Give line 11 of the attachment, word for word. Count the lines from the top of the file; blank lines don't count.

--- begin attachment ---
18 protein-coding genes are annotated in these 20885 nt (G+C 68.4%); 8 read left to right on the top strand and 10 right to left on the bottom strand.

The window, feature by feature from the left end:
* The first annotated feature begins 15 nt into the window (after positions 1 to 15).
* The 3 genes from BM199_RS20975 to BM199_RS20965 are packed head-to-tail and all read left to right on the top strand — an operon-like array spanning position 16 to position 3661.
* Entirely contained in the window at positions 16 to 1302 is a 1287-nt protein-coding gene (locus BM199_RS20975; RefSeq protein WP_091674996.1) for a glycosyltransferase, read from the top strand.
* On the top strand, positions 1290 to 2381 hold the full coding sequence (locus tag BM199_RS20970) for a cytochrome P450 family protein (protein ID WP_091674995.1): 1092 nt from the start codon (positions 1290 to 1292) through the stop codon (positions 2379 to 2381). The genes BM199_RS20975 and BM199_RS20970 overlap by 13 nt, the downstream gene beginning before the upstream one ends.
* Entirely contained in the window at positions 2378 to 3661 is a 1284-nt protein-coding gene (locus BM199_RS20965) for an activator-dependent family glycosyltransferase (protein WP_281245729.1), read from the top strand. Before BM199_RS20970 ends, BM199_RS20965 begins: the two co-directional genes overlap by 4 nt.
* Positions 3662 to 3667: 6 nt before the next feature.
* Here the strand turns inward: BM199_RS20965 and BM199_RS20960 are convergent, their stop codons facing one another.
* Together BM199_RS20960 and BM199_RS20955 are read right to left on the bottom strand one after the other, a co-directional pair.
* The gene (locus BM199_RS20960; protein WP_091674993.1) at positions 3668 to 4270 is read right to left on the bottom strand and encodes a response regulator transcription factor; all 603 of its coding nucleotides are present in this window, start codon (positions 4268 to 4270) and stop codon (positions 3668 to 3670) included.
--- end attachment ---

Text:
* The gene (locus BM199_RS20960; protein WP_091674993.1) at positions 3668 to 4270 is read right to left on the bottom strand and encodes a response regulator transcription factor; all 603 of its coding nucleotides are present in this window, start codon (positions 4268 to 4270) and stop codon (positions 3668 to 3670) included.